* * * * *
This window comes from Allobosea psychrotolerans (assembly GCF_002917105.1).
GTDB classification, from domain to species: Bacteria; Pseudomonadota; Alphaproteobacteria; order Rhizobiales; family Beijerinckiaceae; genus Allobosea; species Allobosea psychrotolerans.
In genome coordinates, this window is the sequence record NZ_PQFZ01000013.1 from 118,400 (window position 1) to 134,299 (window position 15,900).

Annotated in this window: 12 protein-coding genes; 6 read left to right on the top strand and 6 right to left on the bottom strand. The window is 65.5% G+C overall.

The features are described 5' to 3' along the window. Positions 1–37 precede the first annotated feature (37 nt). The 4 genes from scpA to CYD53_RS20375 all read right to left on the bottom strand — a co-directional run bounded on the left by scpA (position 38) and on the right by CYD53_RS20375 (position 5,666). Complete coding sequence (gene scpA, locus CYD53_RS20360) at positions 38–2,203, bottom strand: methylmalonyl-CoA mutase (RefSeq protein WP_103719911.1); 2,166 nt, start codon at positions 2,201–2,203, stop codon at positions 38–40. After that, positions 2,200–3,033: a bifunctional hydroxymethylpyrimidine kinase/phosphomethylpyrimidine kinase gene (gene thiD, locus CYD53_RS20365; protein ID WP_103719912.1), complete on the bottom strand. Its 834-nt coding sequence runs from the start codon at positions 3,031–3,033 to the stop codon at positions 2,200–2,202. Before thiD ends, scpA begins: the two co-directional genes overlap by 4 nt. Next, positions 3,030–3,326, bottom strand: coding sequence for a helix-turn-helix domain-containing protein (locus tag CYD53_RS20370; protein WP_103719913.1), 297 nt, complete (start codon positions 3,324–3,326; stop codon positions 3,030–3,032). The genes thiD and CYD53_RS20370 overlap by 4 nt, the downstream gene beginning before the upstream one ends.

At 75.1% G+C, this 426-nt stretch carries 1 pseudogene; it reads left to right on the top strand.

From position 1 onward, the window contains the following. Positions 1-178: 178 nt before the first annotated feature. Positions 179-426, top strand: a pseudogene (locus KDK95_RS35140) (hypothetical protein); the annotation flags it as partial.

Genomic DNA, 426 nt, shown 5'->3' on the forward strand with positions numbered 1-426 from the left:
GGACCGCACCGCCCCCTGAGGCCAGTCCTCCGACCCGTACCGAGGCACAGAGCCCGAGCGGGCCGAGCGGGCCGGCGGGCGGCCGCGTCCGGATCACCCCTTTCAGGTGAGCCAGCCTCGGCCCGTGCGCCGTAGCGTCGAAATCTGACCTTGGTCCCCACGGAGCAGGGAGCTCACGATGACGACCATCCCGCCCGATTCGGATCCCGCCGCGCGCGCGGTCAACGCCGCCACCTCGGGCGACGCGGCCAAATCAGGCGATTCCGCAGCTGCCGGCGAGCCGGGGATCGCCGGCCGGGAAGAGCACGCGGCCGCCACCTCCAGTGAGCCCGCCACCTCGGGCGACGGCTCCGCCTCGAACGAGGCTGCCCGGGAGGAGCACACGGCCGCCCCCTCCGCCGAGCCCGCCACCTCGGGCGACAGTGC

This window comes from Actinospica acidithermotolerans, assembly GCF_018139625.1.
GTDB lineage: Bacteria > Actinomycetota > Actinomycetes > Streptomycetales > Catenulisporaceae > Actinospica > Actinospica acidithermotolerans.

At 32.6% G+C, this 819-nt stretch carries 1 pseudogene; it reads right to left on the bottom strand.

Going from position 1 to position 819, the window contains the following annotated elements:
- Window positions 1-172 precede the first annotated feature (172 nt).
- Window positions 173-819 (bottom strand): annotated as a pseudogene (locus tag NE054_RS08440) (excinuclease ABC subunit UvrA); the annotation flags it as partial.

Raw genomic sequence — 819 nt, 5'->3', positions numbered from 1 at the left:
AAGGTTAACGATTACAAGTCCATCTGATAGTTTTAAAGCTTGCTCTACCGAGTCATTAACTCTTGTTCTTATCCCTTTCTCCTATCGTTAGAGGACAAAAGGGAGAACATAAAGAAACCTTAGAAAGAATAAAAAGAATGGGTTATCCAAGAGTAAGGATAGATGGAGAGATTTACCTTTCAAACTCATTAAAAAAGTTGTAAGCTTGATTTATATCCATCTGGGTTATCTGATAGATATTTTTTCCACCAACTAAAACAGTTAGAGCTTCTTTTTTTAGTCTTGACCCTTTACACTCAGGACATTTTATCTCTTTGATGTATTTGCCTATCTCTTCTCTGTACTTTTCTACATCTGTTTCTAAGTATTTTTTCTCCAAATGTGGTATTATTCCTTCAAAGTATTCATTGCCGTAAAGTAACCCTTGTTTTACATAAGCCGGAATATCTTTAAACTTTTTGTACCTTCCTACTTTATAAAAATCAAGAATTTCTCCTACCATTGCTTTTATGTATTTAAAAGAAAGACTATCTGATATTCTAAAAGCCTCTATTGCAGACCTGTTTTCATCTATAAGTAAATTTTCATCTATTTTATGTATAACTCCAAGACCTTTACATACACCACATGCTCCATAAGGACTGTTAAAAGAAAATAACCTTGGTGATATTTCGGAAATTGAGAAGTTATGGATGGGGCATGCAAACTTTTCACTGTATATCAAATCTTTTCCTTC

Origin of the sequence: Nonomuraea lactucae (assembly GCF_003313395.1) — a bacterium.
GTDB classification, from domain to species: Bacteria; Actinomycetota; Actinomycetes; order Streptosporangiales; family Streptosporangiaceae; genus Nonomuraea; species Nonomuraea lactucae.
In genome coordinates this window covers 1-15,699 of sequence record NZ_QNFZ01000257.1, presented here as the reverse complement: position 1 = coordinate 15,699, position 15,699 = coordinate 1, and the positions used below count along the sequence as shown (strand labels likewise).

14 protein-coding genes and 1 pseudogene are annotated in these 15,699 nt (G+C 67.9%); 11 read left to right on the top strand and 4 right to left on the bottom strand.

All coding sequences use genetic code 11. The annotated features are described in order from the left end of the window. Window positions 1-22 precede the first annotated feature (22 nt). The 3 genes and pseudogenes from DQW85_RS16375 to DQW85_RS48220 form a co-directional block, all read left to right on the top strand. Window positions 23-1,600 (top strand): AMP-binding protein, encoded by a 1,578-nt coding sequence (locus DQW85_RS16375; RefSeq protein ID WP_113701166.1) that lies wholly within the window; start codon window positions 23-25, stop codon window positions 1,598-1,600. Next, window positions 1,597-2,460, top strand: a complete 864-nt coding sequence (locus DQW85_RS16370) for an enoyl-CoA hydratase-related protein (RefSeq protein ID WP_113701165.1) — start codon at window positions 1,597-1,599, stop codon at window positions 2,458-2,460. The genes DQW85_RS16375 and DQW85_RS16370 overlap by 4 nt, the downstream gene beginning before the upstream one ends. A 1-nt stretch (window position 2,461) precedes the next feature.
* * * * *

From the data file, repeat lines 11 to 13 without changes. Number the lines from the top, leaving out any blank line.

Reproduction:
GTDB lineage: Bacteria > Actinomycetota > Actinomycetes > Streptomycetales > Catenulisporaceae > Actinospica > Actinospica acidithermotolerans.

At 32.6% G+C, this 819-nt stretch carries 1 pseudogene; it reads right to left on the bottom strand.

Going from position 1 to position 819, the window contains the following annotated elements: